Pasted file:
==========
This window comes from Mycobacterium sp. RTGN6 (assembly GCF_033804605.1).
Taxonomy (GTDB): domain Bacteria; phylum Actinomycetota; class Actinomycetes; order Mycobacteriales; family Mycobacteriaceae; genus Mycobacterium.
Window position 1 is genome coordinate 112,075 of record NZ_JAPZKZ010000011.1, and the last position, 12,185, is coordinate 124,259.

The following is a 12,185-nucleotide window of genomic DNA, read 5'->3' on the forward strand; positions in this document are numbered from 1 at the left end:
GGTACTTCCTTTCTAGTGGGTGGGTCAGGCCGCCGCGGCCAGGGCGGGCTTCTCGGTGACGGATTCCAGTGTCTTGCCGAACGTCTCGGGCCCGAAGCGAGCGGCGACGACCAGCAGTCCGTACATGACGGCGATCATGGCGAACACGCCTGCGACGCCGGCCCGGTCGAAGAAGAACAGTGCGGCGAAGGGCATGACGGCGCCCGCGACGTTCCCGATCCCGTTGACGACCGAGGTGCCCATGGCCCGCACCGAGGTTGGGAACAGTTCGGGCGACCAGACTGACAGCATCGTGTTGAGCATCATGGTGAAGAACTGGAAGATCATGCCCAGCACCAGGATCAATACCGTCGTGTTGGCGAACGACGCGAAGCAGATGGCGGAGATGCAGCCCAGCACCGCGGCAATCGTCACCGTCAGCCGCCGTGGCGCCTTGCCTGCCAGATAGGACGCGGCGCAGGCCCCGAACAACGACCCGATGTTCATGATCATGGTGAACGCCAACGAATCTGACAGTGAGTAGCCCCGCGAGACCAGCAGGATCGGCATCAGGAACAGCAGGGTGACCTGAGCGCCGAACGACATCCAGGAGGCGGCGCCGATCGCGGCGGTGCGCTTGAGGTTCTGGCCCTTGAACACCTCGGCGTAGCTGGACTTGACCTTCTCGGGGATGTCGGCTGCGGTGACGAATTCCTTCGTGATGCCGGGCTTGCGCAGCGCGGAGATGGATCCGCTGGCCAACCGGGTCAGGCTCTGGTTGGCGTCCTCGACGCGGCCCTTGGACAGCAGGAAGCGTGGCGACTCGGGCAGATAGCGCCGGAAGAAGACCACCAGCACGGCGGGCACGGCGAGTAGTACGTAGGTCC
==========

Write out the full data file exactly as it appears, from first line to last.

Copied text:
This window comes from Mycobacterium sp. RTGN6 (assembly GCF_033804605.1).
Taxonomy (GTDB): domain Bacteria; phylum Actinomycetota; class Actinomycetes; order Mycobacteriales; family Mycobacteriaceae; genus Mycobacterium.
Window position 1 is genome coordinate 112,075 of record NZ_JAPZKZ010000011.1, and the last position, 12,185, is coordinate 124,259.

The following is a 12,185-nucleotide window of genomic DNA, read 5'->3' on the forward strand; positions in this document are numbered from 1 at the left end:
GGTACTTCCTTTCTAGTGGGTGGGTCAGGCCGCCGCGGCCAGGGCGGGCTTCTCGGTGACGGATTCCAGTGTCTTGCCGAACGTCTCGGGCCCGAAGCGAGCGGCGACGACCAGCAGTCCGTACATGACGGCGATCATGGCGAACACGCCTGCGACGCCGGCCCGGTCGAAGAAGAACAGTGCGGCGAAGGGCATGACGGCGCCCGCGACGTTCCCGATCCCGTTGACGACCGAGGTGCCCATGGCCCGCACCGAGGTTGGGAACAGTTCGGGCGACCAGACTGACAGCATCGTGTTGAGCATCATGGTGAAGAACTGGAAGATCATGCCCAGCACCAGGATCAATACCGTCGTGTTGGCGAACGACGCGAAGCAGATGGCGGAGATGCAGCCCAGCACCGCGGCAATCGTCACCGTCAGCCGCCGTGGCGCCTTGCCTGCCAGATAGGACGCGGCGCAGGCCCCGAACAACGACCCGATGTTCATGATCATGGTGAACGCCAACGAATCTGACAGTGAGTAGCCCCGCGAGACCAGCAGGATCGGCATCAGGAACAGCAGGGTGACCTGAGCGCCGAACGACATCCAGGAGGCGGCGCCGATCGCGGCGGTGCGCTTGAGGTTCTGGCCCTTGAACACCTCGGCGTAGCTGGACTTGACCTTCTCGGGGATGTCGGCTGCGGTGACGAATTCCTTCGTGATGCCGGGCTTGCGCAGCGCGGAGATGGATCCGCTGGCCAACCGGGTCAGGCTCTGGTTGGCGTCCTCGACGCGGCCCTTGGACAGCAGGAAGCGTGGCGACTCGGGCAGATAGCGCCGGAAGAAGACCACCAGCACGGCGGGCACGGCGAGTAGTACGTAGGTCC